As a young girl, Carterton-based artist Rebekah Farr spent untold hours in the green room of Auckland's Mercury Theatre, where her father Don Farr worked as an actor. 'I remember one night watching him transforming slowly into an old man for a play. That was a really memorable experience for a child of about five!'
It was only at a recent talk at Aratoi, where Farr’s show 'Drift' is currently on display, that someone pointed out the connection between her family's theatre background and the mysterious, compelling characters in her paintings.
She agrees that creating personas - in this case an animal / human hybrid - is her way of telling stories and conveying emotions in her art. 'The paintings become more interesting to me if they are like little plays, and the figures in them are different characters, not just portraits,' she says.
Across the 'Drift' series, she moves between characters that represent 'partly me and partly my horse,' creating a unique personal symbolism to explore the ideas of travelling with various kinds of baggage, and the uncertainty and melancholy of a vague, shifting landscape.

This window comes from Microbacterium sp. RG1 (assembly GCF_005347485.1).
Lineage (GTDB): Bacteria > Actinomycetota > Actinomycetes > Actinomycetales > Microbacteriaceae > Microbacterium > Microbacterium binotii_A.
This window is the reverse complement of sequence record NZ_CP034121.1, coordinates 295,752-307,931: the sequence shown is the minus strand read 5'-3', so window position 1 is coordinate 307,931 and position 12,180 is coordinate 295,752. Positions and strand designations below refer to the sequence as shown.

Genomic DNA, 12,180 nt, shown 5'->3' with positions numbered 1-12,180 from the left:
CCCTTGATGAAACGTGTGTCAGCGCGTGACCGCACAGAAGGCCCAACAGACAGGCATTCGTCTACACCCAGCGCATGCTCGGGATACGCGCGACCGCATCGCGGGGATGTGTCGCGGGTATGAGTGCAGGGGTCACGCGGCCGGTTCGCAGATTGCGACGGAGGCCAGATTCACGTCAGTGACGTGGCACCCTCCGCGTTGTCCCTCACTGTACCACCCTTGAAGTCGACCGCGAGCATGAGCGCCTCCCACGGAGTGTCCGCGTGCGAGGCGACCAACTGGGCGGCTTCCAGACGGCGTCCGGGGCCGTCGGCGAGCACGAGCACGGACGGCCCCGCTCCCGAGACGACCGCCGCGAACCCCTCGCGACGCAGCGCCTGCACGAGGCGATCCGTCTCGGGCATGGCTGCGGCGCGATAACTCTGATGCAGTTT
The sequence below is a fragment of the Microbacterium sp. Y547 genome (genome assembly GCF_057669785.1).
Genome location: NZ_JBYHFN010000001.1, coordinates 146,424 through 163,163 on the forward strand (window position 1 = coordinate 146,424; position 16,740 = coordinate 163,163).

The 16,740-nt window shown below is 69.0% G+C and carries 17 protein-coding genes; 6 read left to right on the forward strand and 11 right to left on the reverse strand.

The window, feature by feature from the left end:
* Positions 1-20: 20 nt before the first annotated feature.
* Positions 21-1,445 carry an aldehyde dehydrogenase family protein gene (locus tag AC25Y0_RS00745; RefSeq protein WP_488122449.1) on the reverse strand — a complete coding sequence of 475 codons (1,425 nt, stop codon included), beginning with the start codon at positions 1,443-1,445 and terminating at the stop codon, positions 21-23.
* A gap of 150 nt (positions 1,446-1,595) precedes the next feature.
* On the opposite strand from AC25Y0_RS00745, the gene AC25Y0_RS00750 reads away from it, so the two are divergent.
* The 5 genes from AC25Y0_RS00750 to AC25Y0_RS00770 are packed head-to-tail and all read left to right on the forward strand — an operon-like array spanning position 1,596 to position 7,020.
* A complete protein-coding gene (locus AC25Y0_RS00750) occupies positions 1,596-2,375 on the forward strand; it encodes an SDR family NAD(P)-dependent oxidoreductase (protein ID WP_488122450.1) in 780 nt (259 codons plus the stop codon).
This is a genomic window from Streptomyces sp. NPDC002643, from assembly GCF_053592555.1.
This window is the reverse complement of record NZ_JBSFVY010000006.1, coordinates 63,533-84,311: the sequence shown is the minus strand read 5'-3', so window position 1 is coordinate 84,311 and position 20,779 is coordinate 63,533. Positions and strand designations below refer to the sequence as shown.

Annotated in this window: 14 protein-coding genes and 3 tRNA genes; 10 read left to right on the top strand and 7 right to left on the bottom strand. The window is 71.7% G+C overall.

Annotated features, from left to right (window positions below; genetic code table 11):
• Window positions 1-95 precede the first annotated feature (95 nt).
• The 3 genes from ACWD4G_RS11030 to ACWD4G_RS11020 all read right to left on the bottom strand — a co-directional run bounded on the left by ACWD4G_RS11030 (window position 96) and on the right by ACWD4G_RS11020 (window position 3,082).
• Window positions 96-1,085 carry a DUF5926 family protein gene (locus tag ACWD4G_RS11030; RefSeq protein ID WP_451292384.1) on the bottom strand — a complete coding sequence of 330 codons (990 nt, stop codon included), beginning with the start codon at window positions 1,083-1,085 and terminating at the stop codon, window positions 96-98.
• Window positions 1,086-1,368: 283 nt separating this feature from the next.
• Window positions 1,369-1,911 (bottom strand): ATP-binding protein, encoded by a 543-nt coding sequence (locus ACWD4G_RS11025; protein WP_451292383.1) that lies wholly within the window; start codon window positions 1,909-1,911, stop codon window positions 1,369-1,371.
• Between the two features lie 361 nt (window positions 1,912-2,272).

She says it's different from her work as an animator and illustrator where she had to create characters that are either one gender or the other: 'You can't have a girl with short hair and trousers, you have to make her obviously a girl, so the audience can read her as such.'
'In this series of paintings, I keep it somewhere in the middle because I like the mystery of androgynous characters'.
This also means the figures become more broadly relatable to people, and the idea of 'the journey' moves onto a universal level.
Farr considered a career in acting, then took a fashion design course in Melbourne with a view to working in costuming in theatre. She changed tack when she realized the limited job opportunities in the field at the time, but arguably her interest in character continued as an illustrator and animator. 'I was surprised when someone pointed out the theatre influence but now I can see it as a thread running right through my work,' she says.
'Drift' is on display at Aratoi until 2 October.
Caption: Paintings by Rebekah Farr from left: 'Last Minute Nerves'; 'Rome may burn (self portrait)' and 'Uncertainty'.